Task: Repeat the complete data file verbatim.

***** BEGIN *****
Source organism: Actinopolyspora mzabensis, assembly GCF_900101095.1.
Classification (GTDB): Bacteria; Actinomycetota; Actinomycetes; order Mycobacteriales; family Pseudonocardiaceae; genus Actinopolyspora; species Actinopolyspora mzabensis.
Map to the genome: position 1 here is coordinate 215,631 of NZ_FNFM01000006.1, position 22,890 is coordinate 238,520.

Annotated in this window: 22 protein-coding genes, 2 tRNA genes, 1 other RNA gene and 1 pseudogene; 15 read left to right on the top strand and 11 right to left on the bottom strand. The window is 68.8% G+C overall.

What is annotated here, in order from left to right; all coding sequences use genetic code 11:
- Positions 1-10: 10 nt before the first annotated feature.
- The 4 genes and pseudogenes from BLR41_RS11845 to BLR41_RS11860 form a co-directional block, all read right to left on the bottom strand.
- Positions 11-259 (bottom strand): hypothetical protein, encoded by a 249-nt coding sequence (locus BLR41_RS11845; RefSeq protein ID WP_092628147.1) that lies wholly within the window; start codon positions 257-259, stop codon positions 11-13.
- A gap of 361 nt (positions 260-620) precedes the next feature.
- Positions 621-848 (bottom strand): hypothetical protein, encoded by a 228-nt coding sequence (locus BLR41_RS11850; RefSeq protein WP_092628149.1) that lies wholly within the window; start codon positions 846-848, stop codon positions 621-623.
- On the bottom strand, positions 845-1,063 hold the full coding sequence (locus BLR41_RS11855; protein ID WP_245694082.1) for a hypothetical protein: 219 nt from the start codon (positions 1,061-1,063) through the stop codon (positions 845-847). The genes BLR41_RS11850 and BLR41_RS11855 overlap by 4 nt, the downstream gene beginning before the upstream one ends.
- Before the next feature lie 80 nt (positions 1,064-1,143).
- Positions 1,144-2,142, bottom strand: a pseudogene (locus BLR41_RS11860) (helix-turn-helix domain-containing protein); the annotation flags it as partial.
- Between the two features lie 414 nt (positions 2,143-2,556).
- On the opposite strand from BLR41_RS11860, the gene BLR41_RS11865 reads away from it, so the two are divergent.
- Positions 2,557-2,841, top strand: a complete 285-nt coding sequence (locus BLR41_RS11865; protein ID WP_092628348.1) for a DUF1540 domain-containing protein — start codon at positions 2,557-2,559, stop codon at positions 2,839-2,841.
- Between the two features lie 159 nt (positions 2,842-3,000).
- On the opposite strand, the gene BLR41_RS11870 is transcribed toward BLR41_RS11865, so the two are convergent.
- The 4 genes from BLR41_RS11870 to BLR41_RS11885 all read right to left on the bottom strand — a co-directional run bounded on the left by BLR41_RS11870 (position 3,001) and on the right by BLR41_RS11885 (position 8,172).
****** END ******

Source organism: Actinopolyspora mzabensis, assembly GCF_900101095.1.
Classification (GTDB): Bacteria; Actinomycetota; Actinomycetes; order Mycobacteriales; family Pseudonocardiaceae; genus Actinopolyspora; species Actinopolyspora mzabensis.
Map to the genome: position 1 here is coordinate 215,631 of NZ_FNFM01000006.1, position 22,890 is coordinate 238,520.

Annotated in this window: 22 protein-coding genes, 2 tRNA genes, 1 other RNA gene and 1 pseudogene; 15 read left to right on the top strand and 11 right to left on the bottom strand. The window is 68.8% G+C overall.

What is annotated here, in order from left to right; all coding sequences use genetic code 11:
- Positions 1-10: 10 nt before the first annotated feature.
- The 4 genes and pseudogenes from BLR41_RS11845 to BLR41_RS11860 form a co-directional block, all read right to left on the bottom strand.
- Positions 11-259 (bottom strand): hypothetical protein, encoded by a 249-nt coding sequence (locus BLR41_RS11845; RefSeq protein ID WP_092628147.1) that lies wholly within the window; start codon positions 257-259, stop codon positions 11-13.
- A gap of 361 nt (positions 260-620) precedes the next feature.
- Positions 621-848 (bottom strand): hypothetical protein, encoded by a 228-nt coding sequence (locus BLR41_RS11850; RefSeq protein WP_092628149.1) that lies wholly within the window; start codon positions 846-848, stop codon positions 621-623.
- On the bottom strand, positions 845-1,063 hold the full coding sequence (locus BLR41_RS11855; protein ID WP_245694082.1) for a hypothetical protein: 219 nt from the start codon (positions 1,061-1,063) through the stop codon (positions 845-847). The genes BLR41_RS11850 and BLR41_RS11855 overlap by 4 nt, the downstream gene beginning before the upstream one ends.
- Before the next feature lie 80 nt (positions 1,064-1,143).
- Positions 1,144-2,142, bottom strand: a pseudogene (locus BLR41_RS11860) (helix-turn-helix domain-containing protein); the annotation flags it as partial.
- Between the two features lie 414 nt (positions 2,143-2,556).
- On the opposite strand from BLR41_RS11860, the gene BLR41_RS11865 reads away from it, so the two are divergent.
- Positions 2,557-2,841, top strand: a complete 285-nt coding sequence (locus BLR41_RS11865; protein ID WP_092628348.1) for a DUF1540 domain-containing protein — start codon at positions 2,557-2,559, stop codon at positions 2,839-2,841.
- Between the two features lie 159 nt (positions 2,842-3,000).
- On the opposite strand, the gene BLR41_RS11870 is transcribed toward BLR41_RS11865, so the two are convergent.
- The 4 genes from BLR41_RS11870 to BLR41_RS11885 all read right to left on the bottom strand — a co-directional run bounded on the left by BLR41_RS11870 (position 3,001) and on the right by BLR41_RS11885 (position 8,172).